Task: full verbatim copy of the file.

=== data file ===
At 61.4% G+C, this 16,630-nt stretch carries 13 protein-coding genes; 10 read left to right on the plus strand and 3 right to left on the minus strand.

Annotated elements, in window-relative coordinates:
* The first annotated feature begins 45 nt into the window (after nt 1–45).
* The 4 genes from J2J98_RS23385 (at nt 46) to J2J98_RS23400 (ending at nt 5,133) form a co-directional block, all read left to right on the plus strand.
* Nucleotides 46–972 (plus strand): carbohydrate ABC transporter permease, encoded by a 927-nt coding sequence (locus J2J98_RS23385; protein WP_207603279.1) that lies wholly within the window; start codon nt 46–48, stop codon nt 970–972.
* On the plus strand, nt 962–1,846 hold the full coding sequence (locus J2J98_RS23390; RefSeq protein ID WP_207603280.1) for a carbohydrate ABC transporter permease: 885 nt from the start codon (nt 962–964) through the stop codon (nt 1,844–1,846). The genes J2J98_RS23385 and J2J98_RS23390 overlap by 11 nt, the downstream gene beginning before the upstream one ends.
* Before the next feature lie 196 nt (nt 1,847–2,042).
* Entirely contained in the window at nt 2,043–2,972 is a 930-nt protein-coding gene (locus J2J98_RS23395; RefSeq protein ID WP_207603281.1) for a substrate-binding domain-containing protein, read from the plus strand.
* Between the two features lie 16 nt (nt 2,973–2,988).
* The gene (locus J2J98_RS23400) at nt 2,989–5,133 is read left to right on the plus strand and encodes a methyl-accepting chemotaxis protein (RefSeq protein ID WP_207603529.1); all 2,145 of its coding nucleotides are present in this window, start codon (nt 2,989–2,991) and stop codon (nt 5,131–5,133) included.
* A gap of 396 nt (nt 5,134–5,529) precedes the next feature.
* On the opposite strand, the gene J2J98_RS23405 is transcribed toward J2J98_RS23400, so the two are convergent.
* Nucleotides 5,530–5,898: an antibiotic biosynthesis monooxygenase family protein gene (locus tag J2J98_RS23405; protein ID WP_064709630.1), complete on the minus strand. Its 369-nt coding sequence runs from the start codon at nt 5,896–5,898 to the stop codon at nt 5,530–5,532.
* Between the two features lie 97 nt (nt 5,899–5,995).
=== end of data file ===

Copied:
At 61.4% G+C, this 16,630-nt stretch carries 13 protein-coding genes; 10 read left to right on the plus strand and 3 right to left on the minus strand.

Annotated elements, in window-relative coordinates:
* The first annotated feature begins 45 nt into the window (after nt 1–45).
* The 4 genes from J2J98_RS23385 (at nt 46) to J2J98_RS23400 (ending at nt 5,133) form a co-directional block, all read left to right on the plus strand.
* Nucleotides 46–972 (plus strand): carbohydrate ABC transporter permease, encoded by a 927-nt coding sequence (locus J2J98_RS23385; protein WP_207603279.1) that lies wholly within the window; start codon nt 46–48, stop codon nt 970–972.
* On the plus strand, nt 962–1,846 hold the full coding sequence (locus J2J98_RS23390; RefSeq protein ID WP_207603280.1) for a carbohydrate ABC transporter permease: 885 nt from the start codon (nt 962–964) through the stop codon (nt 1,844–1,846). The genes J2J98_RS23385 and J2J98_RS23390 overlap by 11 nt, the downstream gene beginning before the upstream one ends.
* Before the next feature lie 196 nt (nt 1,847–2,042).
* Entirely contained in the window at nt 2,043–2,972 is a 930-nt protein-coding gene (locus J2J98_RS23395; RefSeq protein ID WP_207603281.1) for a substrate-binding domain-containing protein, read from the plus strand.
* Between the two features lie 16 nt (nt 2,973–2,988).
* The gene (locus J2J98_RS23400) at nt 2,989–5,133 is read left to right on the plus strand and encodes a methyl-accepting chemotaxis protein (RefSeq protein ID WP_207603529.1); all 2,145 of its coding nucleotides are present in this window, start codon (nt 2,989–2,991) and stop codon (nt 5,131–5,133) included.
* A gap of 396 nt (nt 5,134–5,529) precedes the next feature.
* On the opposite strand, the gene J2J98_RS23405 is transcribed toward J2J98_RS23400, so the two are convergent.
* Nucleotides 5,530–5,898: an antibiotic biosynthesis monooxygenase family protein gene (locus tag J2J98_RS23405; protein ID WP_064709630.1), complete on the minus strand. Its 369-nt coding sequence runs from the start codon at nt 5,896–5,898 to the stop codon at nt 5,530–5,532.
* Between the two features lie 97 nt (nt 5,899–5,995).